- “Development and the ATT” – Presentation by Deepayan Basu Ray, ATT Monitor Coordinator
- Mark Bromley. (2016) “The UN’s small arms and light weapons control agenda takes a (very) small step forward.”
- E Kytomaki. (2014) “How Joining the Arms Trade Treaty Can Help Advance Development Goals.”
- Laura Spano and Nathan Page. (2015) “Sustainable Development Goal 16 and the Arms Trade Treaty: the ATT is ready to do the work.”
- Anna Alvazzi del Frate and Luigi De Martino. (2016) “A New Development Agenda: Bridging the Development–Security Divide.”
- Glenn McDonald and Luigi De Martino. (2016) “Measuring Illicit Arms Flows: SDG Target 16.4.”
Gender-based violence and the ATT
This webinar provides an in-depth look at the gender-based violence provision (Article 7.4) of the Arms Trade Treaty and its role in addressing cross-cutting international and regional challenges, such as arms trafficking and the drug trade. The required reading list and homework exercise aim to illustrate some of the research the participants will need to do in order help their respective governments prepare for the implementation of Article 7(4) – the gender-based violence provision – of the Arms Trade Treaty.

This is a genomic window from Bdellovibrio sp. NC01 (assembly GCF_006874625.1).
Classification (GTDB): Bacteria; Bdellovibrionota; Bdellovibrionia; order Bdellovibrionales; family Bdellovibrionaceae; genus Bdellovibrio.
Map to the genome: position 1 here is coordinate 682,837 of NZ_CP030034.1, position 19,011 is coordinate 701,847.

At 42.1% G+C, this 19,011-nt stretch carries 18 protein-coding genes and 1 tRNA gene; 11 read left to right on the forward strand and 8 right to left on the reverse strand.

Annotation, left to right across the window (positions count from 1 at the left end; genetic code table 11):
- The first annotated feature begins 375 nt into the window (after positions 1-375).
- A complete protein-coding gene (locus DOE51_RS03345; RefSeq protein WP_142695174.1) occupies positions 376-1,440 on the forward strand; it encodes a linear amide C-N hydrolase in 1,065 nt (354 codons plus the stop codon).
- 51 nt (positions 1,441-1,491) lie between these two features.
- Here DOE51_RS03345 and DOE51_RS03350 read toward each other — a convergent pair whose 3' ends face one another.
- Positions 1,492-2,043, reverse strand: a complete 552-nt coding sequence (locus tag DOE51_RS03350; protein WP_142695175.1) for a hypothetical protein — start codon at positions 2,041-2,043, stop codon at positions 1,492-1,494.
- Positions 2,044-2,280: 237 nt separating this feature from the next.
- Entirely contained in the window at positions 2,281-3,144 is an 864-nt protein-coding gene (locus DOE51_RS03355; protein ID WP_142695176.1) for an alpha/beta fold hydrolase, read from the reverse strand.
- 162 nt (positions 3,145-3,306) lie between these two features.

- GBV Prevention Network. (2013) “Strengthening Regional Work on Gender-based Violence”. pp. iv-14, 46-56 only.
- Mothepa Shadung. (24 August 2016) “SDGs Key to Restoring Women’s Role in African Security Issues?” ISS Today.
- Rebecca Gerome. (2016) Preventing Gender-Based Violence through Arms Control: Tools and guidelines to implement the Arms Trade Treaty and UN Programme of Action. New York: Reaching Critical Will.
- Ray Acheson. (2015) Gender-Based Violence and the Arms Trade Treaty. New York: Reaching Critical Will.
- Mary Kimani. (2012) “Taking on violence against women in Africa.” Africa Renewal.
- Angela Baldasare. (June 2012) “Gender-Based Violence: Focus on Africa.”
- Population Council. (2008) “Sexual and Gender Based Violence in Africa: Key Issues for Programming“.
- Jody Williams. (December 2015) “Women, Weapons, Peace and Security.” Sur: International Journal on Human Rights.
- Ray Acheson. (2015) Women, Weapons and War: A Gendered Critique of Multilateral Instruments. New York, Reaching Critical Will.